Self-care ironically becomes part of the necessary work we do to avoid burnout. Along with the many ways to do that without leaving home, after my first trip to Kripalu, I decided one weekend of renewal per year is not too much to give to myself. I committed to doing it, and saying no to unworthiness and mama guilt.
That first trip was five years ago, when my kids were 5 and not yet 2. Sometime during the previous year, I had begun a slow, steady decline into depression. Because it was gradual, I kept habituating to the new normal and didn’t recognize it, even though I had been there a few times before. One day, in the dead of winter, it dawned on me that I was actually depressed, not just more irritable than usual. The tip-off was a surprise sob fest in the car triggered by a Taylor Swift song, of all things.
I did two things: found a therapist and booked a weekend alone at Kripalu. I arrived with a sense of desperation, hoping I would experience some sort of seismic internal shift and get some quick relief. That didn’t happen, exactly, although I believe the dance experiences in particular shook loose some stuck energy and got it moving again. Mostly, the time alone and away from my usual daily responsibilities, journaling, reading and doing lots of yoga brought me in touch with how far down I’d slipped and gave me some idea of my next steps. Slowly, I started to feel better.
Subsequent trips didn’t carry the same weighty expectations, and each time I’ve gone, there has been less a sense of barely keeping some black cloud at bay, and more a sense of maintaining my current state of relative happiness and wellness. And yet, both before and after I quit drinking, I went with some sense of escape from normal life, with a “fixing” attitude toward myself, however subtle.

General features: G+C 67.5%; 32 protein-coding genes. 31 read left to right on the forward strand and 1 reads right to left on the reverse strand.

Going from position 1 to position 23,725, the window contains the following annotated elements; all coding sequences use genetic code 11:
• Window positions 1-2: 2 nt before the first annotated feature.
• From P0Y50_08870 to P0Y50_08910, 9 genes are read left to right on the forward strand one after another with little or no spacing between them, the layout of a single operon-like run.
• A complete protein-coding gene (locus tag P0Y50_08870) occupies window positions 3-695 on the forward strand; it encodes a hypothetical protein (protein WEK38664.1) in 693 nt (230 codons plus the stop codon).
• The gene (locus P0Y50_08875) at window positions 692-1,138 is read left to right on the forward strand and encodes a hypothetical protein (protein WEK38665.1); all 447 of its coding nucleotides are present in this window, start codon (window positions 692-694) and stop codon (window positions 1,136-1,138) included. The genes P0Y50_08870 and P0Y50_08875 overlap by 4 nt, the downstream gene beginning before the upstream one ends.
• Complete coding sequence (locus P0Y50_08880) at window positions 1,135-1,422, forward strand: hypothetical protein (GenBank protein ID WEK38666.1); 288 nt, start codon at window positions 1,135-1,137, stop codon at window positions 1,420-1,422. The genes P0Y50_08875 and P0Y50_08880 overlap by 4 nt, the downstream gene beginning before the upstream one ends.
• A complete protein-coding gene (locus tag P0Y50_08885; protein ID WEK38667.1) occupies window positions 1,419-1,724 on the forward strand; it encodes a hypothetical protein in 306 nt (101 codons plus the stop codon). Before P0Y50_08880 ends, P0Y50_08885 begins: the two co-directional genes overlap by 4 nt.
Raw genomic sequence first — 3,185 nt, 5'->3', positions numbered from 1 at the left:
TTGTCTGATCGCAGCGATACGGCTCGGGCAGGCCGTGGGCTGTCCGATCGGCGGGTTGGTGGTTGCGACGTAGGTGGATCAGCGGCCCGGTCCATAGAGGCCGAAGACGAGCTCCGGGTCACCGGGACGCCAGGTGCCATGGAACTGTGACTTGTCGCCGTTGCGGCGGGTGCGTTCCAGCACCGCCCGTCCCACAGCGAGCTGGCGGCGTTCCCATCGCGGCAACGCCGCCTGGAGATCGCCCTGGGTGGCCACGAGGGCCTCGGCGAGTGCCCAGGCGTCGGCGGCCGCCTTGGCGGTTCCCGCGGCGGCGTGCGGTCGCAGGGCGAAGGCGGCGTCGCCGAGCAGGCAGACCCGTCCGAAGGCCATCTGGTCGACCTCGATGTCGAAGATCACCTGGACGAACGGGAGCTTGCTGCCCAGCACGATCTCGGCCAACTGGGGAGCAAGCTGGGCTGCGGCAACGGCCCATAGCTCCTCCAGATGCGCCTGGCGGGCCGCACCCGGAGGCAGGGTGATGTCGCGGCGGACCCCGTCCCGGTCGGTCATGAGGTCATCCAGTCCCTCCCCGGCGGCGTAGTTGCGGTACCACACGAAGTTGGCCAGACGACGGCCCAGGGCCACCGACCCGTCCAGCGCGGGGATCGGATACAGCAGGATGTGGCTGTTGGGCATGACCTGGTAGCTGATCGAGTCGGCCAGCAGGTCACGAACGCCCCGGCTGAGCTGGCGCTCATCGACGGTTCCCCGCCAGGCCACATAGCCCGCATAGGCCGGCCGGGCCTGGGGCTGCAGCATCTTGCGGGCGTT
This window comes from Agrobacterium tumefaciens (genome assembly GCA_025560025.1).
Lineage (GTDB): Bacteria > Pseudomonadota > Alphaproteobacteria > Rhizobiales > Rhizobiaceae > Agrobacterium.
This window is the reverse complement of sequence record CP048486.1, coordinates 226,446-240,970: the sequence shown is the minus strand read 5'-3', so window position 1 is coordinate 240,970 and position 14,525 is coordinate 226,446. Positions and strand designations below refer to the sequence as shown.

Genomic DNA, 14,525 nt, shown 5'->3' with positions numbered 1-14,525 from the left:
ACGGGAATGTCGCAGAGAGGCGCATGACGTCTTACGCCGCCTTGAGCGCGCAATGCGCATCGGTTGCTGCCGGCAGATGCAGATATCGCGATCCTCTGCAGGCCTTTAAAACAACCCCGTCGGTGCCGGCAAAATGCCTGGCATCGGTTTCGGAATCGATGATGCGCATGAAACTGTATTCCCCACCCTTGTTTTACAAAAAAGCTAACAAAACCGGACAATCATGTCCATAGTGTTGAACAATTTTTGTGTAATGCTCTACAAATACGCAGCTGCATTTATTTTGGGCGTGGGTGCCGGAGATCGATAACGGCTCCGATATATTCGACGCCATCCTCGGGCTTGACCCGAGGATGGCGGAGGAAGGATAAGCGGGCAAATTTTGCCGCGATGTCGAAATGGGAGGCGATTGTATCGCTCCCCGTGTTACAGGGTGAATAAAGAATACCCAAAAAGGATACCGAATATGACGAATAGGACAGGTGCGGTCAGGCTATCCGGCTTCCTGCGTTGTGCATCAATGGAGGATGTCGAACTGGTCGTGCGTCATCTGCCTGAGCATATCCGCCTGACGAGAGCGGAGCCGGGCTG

This time, as I was walking up to the front door, I smiled, noticing that I wasn’t coming to save my ass or attempt any major repairs. I was simply coming to spend a weekend with a dear friend and practice some self-care in more than the little snippets of time here and there I can grab at home. Instead of being such a big deal, this trip felt integrated into the rest of my life, and I showed up as my usual self, a flawed yet whole human being.
As I have each time, I came home with renewed commitment to my mindfulness/wellness practices. My journal pages have some fresh and remembered insights from speakers and readings, and even a few of my own.
I got myself a tune-up, but this time there was nothing to fix.
*Side note on the financial accessibility of a Kripalu retreat experience: While a Kripalu trip may be out of reach for people with no funds, transportation, or childcare, it is accessible for more people than might be assumed. There are several types of accommodations at different price points, all of which include meals. Kripalu also gives $500,000 a year in partial scholarships for many programs. Apply for it if you need it, and consider donating to it if you’re able to go on your own resources. You can find more info here and here.
© copyright Camille Williams and Wake Up, Mama!, 2017. All rights reserved.